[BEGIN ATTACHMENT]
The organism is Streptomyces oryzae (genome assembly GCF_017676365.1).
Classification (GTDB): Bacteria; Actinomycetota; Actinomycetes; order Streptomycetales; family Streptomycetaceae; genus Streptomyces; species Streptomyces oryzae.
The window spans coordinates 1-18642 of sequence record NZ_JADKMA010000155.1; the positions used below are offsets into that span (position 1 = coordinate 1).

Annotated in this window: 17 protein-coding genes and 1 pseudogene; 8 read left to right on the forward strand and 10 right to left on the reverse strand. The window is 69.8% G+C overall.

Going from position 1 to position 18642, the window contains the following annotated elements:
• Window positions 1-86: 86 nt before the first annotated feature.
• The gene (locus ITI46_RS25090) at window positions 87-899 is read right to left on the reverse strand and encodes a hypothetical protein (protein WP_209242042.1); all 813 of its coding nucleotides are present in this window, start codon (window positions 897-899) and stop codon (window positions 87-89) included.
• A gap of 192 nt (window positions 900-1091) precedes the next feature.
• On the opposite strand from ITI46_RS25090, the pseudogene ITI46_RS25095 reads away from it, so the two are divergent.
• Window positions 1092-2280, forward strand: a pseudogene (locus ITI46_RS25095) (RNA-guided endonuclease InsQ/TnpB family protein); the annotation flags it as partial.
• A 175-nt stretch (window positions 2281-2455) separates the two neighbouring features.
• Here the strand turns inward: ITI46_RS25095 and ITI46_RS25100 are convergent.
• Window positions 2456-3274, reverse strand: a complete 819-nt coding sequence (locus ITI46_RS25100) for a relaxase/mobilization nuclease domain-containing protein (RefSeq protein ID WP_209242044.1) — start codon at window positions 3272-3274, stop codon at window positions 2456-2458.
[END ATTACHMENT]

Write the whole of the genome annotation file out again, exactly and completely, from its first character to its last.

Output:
The organism is Streptomyces oryzae (genome assembly GCF_017676365.1).
Classification (GTDB): Bacteria; Actinomycetota; Actinomycetes; order Streptomycetales; family Streptomycetaceae; genus Streptomyces; species Streptomyces oryzae.
The window spans coordinates 1-18642 of sequence record NZ_JADKMA010000155.1; the positions used below are offsets into that span (position 1 = coordinate 1).

Annotated in this window: 17 protein-coding genes and 1 pseudogene; 8 read left to right on the forward strand and 10 right to left on the reverse strand. The window is 69.8% G+C overall.

Going from position 1 to position 18642, the window contains the following annotated elements:
• Window positions 1-86: 86 nt before the first annotated feature.
• The gene (locus ITI46_RS25090) at window positions 87-899 is read right to left on the reverse strand and encodes a hypothetical protein (protein WP_209242042.1); all 813 of its coding nucleotides are present in this window, start codon (window positions 897-899) and stop codon (window positions 87-89) included.
• A gap of 192 nt (window positions 900-1091) precedes the next feature.
• On the opposite strand from ITI46_RS25090, the pseudogene ITI46_RS25095 reads away from it, so the two are divergent.
• Window positions 1092-2280, forward strand: a pseudogene (locus ITI46_RS25095) (RNA-guided endonuclease InsQ/TnpB family protein); the annotation flags it as partial.
• A 175-nt stretch (window positions 2281-2455) separates the two neighbouring features.
• Here the strand turns inward: ITI46_RS25095 and ITI46_RS25100 are convergent.
• Window positions 2456-3274, reverse strand: a complete 819-nt coding sequence (locus ITI46_RS25100) for a relaxase/mobilization nuclease domain-containing protein (RefSeq protein ID WP_209242044.1) — start codon at window positions 3272-3274, stop codon at window positions 2456-2458.